Monthly Archives: September 2012

The ‘name and shame’ rule = collaboration

Ever trip on one of those articles and wonder why the heck you are reading it?  That happened to me this morning as I started to read the Inside Investor Relations article on IR departments and the SEC minerals rule.  By the time I got to the end of the article I was glad I read it.

While the rules can be confusing the consequences aren’t.  Being on this list is not something any company wants to do.  Anyone that knows me knows that one word I love to use is collaboration.  This article screams of collaboration and points out how IR departments need to be working with PR, CSR and compliance to ensure everyone is on the same page.

While I hate that we have to ‘shame’ people to work together I am glad this rule is causing companies to take a broader look at themselves.  A lot of times we get so focused just on what we do in a company that we don’t stand up to realize how rules, laws and guidelines affect those around us and how our companies are looked at by investors, customers and the general public based on said rules.

The first report on the new rule doesn’t need to happen until May 2014, but go ahead and start collaborating now between departments…only good things can come from looking past your cube walls.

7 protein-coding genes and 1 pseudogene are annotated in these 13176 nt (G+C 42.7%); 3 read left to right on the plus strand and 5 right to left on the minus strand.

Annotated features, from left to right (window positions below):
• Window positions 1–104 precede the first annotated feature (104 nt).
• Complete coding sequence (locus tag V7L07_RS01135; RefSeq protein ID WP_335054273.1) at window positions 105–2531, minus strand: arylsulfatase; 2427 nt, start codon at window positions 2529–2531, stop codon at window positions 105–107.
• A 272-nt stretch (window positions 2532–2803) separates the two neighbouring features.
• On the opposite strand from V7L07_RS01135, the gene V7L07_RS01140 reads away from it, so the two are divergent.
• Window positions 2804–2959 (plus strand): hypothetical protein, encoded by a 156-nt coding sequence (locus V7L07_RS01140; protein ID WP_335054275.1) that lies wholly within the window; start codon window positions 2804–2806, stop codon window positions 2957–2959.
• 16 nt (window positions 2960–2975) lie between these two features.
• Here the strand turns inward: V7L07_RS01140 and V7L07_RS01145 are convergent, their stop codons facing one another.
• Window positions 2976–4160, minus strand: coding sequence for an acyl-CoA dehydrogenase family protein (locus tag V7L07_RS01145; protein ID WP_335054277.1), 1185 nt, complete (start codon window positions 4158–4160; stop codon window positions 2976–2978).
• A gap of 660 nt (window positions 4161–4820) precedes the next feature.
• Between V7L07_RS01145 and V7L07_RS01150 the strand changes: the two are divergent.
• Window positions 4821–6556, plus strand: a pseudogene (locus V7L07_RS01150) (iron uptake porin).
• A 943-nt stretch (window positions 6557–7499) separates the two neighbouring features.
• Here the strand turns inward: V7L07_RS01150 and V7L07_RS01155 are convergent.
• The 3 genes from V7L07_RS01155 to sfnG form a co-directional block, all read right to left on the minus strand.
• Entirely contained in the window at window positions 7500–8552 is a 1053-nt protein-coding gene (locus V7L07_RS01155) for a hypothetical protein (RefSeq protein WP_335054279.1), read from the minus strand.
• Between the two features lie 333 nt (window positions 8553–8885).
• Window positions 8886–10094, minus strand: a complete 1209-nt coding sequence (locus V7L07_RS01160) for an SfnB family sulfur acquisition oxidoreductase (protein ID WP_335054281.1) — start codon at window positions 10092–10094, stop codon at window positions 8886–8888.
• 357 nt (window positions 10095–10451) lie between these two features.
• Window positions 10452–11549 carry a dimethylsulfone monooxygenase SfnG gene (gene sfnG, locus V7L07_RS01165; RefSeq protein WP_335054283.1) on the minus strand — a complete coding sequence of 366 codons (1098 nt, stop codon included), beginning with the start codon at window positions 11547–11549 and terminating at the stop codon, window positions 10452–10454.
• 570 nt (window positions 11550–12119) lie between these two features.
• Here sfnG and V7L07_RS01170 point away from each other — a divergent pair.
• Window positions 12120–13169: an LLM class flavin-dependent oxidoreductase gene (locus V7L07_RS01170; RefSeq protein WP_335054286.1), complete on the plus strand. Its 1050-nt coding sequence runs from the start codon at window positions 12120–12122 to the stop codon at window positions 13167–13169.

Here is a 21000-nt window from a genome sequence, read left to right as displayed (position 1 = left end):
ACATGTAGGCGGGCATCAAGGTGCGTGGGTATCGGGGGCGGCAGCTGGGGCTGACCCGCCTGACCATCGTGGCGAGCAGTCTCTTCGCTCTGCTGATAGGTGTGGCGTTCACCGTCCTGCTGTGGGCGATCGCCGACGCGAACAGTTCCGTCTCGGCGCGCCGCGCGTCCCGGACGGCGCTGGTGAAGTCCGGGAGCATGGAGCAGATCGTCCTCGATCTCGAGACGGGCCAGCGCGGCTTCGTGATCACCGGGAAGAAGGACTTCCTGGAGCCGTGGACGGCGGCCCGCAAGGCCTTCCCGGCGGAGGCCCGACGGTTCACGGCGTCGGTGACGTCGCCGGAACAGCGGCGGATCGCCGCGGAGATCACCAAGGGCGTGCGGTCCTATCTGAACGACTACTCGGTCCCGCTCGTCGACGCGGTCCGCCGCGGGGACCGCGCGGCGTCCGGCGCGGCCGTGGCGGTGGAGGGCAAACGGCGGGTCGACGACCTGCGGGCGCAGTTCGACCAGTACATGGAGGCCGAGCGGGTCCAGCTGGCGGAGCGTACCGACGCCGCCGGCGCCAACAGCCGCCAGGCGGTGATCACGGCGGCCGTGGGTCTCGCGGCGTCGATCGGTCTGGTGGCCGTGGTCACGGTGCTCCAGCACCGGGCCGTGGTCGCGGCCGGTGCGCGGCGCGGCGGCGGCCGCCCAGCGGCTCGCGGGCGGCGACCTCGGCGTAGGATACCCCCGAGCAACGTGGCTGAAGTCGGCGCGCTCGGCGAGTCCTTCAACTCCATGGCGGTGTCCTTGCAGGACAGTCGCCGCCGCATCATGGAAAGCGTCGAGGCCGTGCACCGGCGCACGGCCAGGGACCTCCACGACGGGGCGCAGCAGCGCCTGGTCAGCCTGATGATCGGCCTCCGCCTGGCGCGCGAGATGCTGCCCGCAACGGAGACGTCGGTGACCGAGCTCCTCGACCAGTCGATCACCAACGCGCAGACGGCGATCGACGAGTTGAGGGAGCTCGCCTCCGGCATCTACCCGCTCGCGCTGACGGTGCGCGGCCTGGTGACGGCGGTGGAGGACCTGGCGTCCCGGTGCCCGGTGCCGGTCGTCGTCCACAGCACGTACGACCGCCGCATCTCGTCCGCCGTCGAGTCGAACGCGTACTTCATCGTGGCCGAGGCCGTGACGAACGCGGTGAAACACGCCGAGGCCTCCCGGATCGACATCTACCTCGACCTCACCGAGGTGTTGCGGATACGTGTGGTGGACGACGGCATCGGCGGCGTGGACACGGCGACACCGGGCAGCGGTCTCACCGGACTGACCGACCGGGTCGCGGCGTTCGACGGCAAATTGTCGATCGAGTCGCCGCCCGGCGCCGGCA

A little R&R, content and connections are good…I think

I headed to NY earlier this week and took in a day at the Rodman & Renshaw conference. There were over 150 presenting companies at the event looking to talk about their company and potentially find new investors or coverage. I got to attend a handful of presentations and overall the content provided by the companies was good. There is that word again “content”…I just can’t get away from it (nor do I want to).

The PowerPoint decks, websites, handouts, etc were all part of the content provided to us in these presentations. Attendees were taking it all in and then making the mad rush to speak to the presenter at the end like at most conferences. We have been trained to do it this way and I kept asking myself was this a good use of the presenters and attendees time? I assume yes or they wouldn’t do the conference, but in the end how much content can one person take in from 150+ companies (or the 20-50 you want to see) and when does it stop resonating. How would you like to be the last presenter on day two?

My time was well spent connecting with people I hadn’t met or seen for some time. Any chance you get to network is great as connections drive our business lives.

I walked away from this conference like I do from others wondering what was next. Would what I learned drive me to take action? Did presenters see value? Was it worth their time? Is there a better way to deliver this content?